The artist/poet attended The Art Student's League of New York in the early 1970s where he studied with Robert Beverly Hale, Vaclav Vytlacil and Jose DeCreeft. While maintaining a studio at 8 Bethune Street in the West Village area of New York City, he made his living from a myriad of jobs including eight years as a periodic distributor for the SoHo Weekly News. He published his poetry in alternative press publications, exhibited his work at several galleries and created a Light Installation at the Aldrich Museum of Contemporary Art in 1976. During that year he created the first edition of Night/Light which took place on the evening of New York City's Bicentennial Fourth of July celebration. That edition earned Pelletier a commendation from President Gerald Ford. It also can be seen briefly in the 1976 remake of the movie, "King Kong." [Mr. Pelletier also has extensive training in the health-care field and has a B.A. in Psychobiology].
In 1977, Pelletier created a citywide sculpture exhibition entitled Balloon Snow in Keene, New Hampshire. The wood constructions, which the artist describes as "optic illusion-light-time pieces," were inspired by balloon frame construction which was invented by George Washington Snow, who was born in Keene. In 1978, he repeated the exhibit in Battery Park in New York City. The exhibit was funded by Xerox Corporation.
In 1979, the second edition of Night/Light was created to celebrate the 100th anniversary of the electric light bulb and, as Pelletier told ARTnews Magazine, to celebrate the "magic and mystery of the urban night." The event received national and international attention. In an interview with Grace Glueck of The New York Times the artist said that Night/Light "is as much about peace and meditation as it is about spectacle." During the 1970s the artist designed sets and costumes for the Carol Conway Dance Company. Also in 1979, Pelletier, along with a group of dancers, musicians, theatrical technicians, and pyrotechnicians created a light performance entitled, Moondance. The New York Times called Moondance, "A fairy tale of the technological age with ingenious lighting effects." Moondance was performed at the Merce Cunningham Dance Studio, the Museum of Natural History's Hayden Planetarium for the 10th Anniversary of the Moon Landing, and at Bruce Park in Greenwich, Connecticut.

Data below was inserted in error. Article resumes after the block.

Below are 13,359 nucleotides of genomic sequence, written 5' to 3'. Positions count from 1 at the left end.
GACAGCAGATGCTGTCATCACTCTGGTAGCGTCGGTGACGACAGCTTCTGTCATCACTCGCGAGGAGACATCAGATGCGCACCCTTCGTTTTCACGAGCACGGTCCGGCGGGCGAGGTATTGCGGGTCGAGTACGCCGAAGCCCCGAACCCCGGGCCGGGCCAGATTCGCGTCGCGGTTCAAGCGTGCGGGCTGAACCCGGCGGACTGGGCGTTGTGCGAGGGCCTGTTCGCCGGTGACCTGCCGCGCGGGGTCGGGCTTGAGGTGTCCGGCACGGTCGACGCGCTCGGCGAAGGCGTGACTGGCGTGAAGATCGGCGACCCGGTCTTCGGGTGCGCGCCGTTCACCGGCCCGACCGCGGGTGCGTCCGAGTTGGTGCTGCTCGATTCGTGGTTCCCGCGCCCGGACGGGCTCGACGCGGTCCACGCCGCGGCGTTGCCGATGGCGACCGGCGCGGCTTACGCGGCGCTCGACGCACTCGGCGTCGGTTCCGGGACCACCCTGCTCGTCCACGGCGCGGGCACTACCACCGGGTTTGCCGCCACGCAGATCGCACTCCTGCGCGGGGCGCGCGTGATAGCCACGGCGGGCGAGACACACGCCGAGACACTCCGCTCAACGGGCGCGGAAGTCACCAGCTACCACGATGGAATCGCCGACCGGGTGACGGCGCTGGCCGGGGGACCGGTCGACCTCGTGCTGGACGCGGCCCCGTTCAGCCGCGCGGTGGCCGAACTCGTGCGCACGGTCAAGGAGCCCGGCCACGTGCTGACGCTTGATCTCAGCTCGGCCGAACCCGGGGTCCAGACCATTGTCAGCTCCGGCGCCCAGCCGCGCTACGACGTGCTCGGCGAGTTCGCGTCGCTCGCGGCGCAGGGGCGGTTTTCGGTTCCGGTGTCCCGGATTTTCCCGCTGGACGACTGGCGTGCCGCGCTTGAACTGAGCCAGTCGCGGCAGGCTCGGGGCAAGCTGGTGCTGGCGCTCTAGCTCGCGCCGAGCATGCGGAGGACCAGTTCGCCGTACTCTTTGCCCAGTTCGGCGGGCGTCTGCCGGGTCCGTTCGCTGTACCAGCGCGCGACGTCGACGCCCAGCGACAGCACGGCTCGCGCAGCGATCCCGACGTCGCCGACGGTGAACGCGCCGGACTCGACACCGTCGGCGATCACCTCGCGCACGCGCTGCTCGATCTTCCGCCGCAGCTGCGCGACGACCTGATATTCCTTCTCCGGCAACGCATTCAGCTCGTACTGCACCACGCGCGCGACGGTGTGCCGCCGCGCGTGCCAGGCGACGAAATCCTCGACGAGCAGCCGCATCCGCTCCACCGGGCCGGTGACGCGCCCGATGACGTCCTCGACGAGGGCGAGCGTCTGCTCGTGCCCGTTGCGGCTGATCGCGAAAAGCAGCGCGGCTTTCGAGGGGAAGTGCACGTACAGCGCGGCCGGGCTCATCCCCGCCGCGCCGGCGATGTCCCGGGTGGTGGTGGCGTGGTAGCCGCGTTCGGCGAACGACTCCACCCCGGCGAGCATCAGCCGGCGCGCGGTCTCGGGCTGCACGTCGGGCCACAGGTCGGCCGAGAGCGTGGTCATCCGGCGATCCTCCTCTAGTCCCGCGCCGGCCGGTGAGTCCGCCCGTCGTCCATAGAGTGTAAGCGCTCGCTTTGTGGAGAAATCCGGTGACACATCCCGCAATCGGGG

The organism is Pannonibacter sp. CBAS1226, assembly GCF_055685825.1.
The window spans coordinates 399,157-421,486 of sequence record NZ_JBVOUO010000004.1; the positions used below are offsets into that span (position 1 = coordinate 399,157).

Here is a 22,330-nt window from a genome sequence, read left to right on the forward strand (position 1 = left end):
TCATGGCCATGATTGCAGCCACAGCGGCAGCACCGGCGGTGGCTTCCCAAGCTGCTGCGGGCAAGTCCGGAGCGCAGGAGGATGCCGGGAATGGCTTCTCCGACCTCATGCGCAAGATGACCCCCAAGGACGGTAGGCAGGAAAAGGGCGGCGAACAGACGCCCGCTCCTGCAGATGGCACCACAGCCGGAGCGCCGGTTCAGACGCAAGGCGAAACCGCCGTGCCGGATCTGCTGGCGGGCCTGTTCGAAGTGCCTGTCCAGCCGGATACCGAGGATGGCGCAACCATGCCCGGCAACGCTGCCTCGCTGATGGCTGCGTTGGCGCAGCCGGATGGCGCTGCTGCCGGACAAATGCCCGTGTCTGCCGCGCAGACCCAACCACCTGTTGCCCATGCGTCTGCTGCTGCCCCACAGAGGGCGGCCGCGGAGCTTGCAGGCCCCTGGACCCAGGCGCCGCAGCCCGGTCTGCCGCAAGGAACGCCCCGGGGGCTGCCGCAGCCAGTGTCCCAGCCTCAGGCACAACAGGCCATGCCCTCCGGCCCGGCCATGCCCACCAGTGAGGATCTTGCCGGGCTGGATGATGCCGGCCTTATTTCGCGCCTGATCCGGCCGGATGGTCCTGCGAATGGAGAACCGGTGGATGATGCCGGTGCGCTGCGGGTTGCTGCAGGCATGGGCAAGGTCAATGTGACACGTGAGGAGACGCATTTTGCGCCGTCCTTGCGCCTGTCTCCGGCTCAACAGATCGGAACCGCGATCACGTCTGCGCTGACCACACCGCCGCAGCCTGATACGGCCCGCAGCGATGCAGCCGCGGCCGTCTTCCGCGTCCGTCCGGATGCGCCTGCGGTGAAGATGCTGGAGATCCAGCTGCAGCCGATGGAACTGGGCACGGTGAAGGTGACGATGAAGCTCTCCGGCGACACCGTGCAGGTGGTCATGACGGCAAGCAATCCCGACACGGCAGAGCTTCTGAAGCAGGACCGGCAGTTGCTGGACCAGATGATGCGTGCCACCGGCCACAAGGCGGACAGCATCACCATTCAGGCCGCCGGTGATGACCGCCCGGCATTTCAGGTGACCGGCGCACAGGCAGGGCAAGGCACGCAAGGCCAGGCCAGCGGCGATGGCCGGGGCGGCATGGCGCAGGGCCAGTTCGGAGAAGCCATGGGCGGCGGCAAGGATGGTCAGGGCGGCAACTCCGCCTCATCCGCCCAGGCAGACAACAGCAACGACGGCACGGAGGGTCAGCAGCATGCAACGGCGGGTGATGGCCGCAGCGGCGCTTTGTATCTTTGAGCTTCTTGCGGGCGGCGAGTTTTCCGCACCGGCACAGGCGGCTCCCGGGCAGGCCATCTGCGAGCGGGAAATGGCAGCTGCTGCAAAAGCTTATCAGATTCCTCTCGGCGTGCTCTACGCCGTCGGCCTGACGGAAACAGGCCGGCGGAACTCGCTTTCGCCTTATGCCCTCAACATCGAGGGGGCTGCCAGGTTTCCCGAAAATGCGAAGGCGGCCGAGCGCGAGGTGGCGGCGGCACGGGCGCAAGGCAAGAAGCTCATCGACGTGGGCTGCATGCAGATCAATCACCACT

In 1981 Pelletier launched his poetry publication, Matchbook Poems and started work on creating a light sculpture with the World Trade Centers called, Winter Light when he became disabled by a chronic illness which took several years to recover from. During this time he received a medical support grant from the Adolph and Esther Gottlieb Foundation.
In 1988, Pelletier created a Room Installation at the The Putney Arts Center in Putney, Vermont, inspired by A Book of Five Rings by Miyamoto Musashi. He called the work, "an abstract spiritual interpretation of the elements that fuses technology and nature." In 1989, he created another Room Installation at the Center entitled, Maya which makes reference to the Hindu concept of illusion. From 1989 to 1992 the artist/poet spent time in residencies at art colonies: The MacDowell Colony, The Virginia Center for the Creative Arts and Yaddo. While at The MacDowell Colony he invented a literary style of poetry inspired by haiku and the short stories of Félix Fénéon which were published in a chapbook. During his residencies he started several series of lightworks, including the Notan Series (notan means "light and shade" in Japanese), which he has continued to create since that time.